Putin planning first trip to Israel since 2005

The Russian president — who considers Israel a ‘Russian-speaking country’ — will inaugurate a memorial to the Red Army’s victory over Nazi Germany

Raphael Ahren is the diplomatic correspondent at The Times of Israel.

Vladimir Putin (right) welcomes Benjamin Netanyahu in Moscow last March (photo credit: Avi Ohayon/GPO/Flash90)
Vladimir Putin (right) welcomes Benjamin Netanyahu in Moscow last March (photo credit: Avi Ohayon/GPO/Flash90)

Russian President Vladimir Putin will visit Israel and the Palestinian territories later this month, the Foreign Ministry confirmed Tuesday. Officials said Putin’s schedule for the two-day trip has not been finalized but talks will likely focus on Iran’s nuclear program and the ongoing violence in Syria.

Putin — who began his third term as president last month, after having served for four years as prime minister immediately post an eight-year presidential stint — is scheduled to arrive in Israel on June 25, where he will meet his Israeli counterpart Shimon Peres, Prime Minister Benjamin Netanyahu, and other senior officials.

The Russian leader will also attend the unveiling ceremony of a memorial erected in Netanya in honor of Red Army soldiers killed during World War II.

On June 26, Putin will move on to the Palestinian territories and Jordan, where he will meet President Mahmoud Abbas and King Abdullah, respectively. He is also expected to visit the Baptism site of Jesus Christ, in the Hashemite Kingdom.

Then-Russian president Dimitri Medvedev planned a trip to Israel in January 2011, but was forced to cancel because of a strike of Israeli diplomats.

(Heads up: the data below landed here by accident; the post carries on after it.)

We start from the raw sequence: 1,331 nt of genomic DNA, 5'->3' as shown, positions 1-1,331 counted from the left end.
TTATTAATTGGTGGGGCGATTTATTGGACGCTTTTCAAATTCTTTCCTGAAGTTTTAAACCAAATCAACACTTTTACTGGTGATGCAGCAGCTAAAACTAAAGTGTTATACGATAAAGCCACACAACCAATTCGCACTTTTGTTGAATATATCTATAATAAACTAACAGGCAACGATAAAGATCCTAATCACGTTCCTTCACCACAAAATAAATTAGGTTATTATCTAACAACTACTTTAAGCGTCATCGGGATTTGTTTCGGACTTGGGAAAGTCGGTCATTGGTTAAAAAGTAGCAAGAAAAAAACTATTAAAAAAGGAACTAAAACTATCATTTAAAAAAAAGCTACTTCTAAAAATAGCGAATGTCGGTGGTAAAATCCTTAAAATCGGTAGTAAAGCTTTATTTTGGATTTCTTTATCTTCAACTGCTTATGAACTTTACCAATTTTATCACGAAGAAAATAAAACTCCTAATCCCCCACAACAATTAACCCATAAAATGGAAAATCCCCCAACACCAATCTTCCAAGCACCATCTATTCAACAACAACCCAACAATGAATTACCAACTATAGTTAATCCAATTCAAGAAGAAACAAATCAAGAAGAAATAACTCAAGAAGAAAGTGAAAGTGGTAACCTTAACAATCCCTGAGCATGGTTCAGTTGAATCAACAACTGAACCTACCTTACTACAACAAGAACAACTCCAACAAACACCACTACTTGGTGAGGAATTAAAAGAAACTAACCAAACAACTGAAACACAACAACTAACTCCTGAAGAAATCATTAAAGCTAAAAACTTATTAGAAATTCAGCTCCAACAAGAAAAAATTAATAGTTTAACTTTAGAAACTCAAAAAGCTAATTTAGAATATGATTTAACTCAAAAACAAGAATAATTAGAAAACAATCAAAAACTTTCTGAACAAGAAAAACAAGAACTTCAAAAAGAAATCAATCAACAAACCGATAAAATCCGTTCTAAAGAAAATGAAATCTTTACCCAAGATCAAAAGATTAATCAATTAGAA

Putin — who already visited France, Germany, Belarus and China since re-taking office on May 7 — last came to Israel in 2005, but he has met with Netanyahu since, including last year in Moscow.

During a 2010 state visit to Moscow, Netanyahu agreed with Putin, who was then prime minister, that there should be a memorial in Israel to commemorate the Red Army’s victory over Nazi Germany.

“The memorial will express the great appreciation that we feel for the Russian people,” Netanyahu said at the time. “Many Jewish Red Army veterans currently live among us, here in Israel. The memorial on the shores of Netanya will also symbolize their contribution and heroism.”

Last year, Putin called Israel a Russian-speaking state, according to the Euro-Asian Jewish Congress. “Israel is, in fact, a special state to us. It is practically a Russian-speaking country,” Putin is quoted as saying in a conversation with the congress’s secretary-general last year. “Israel is one of the few foreign countries that can be called Russian-speaking. It’s obvious that more than half of the population speaks Russian.”

At home, Putin is facing increasing opposition, with thousands of Russians taking to the streets protesting his rule, claiming he is turning the country into a police state and quashing opposition.

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